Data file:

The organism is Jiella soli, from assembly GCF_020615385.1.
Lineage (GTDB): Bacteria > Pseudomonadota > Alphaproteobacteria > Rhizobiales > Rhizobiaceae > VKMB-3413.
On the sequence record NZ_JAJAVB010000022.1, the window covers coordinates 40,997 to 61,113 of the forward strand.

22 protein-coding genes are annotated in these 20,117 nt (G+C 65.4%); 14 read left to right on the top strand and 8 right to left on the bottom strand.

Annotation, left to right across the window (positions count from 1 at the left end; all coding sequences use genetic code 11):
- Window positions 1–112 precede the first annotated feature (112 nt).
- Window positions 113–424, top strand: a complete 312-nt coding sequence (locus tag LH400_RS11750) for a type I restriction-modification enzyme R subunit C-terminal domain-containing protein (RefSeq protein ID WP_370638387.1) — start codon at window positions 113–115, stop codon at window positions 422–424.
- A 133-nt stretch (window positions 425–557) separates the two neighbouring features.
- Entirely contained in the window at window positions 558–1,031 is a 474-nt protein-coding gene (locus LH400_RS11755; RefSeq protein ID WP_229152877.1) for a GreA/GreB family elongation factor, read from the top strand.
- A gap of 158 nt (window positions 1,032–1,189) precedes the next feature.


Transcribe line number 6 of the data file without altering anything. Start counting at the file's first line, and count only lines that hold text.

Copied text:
- Window positions 1–112 precede the first annotated feature (112 nt).